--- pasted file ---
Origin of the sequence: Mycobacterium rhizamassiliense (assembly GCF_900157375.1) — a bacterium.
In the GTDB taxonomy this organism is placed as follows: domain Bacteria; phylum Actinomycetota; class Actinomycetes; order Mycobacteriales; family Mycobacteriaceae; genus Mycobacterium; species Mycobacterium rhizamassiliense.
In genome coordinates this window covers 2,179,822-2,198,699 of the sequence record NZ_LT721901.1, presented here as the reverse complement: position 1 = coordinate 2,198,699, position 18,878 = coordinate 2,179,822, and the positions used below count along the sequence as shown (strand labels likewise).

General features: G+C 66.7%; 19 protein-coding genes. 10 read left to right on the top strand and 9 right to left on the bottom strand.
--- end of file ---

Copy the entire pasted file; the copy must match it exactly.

Origin of the sequence: Mycobacterium rhizamassiliense (assembly GCF_900157375.1) — a bacterium.
In the GTDB taxonomy this organism is placed as follows: domain Bacteria; phylum Actinomycetota; class Actinomycetes; order Mycobacteriales; family Mycobacteriaceae; genus Mycobacterium; species Mycobacterium rhizamassiliense.
In genome coordinates this window covers 2,179,822-2,198,699 of the sequence record NZ_LT721901.1, presented here as the reverse complement: position 1 = coordinate 2,198,699, position 18,878 = coordinate 2,179,822, and the positions used below count along the sequence as shown (strand labels likewise).

General features: G+C 66.7%; 19 protein-coding genes. 10 read left to right on the top strand and 9 right to left on the bottom strand.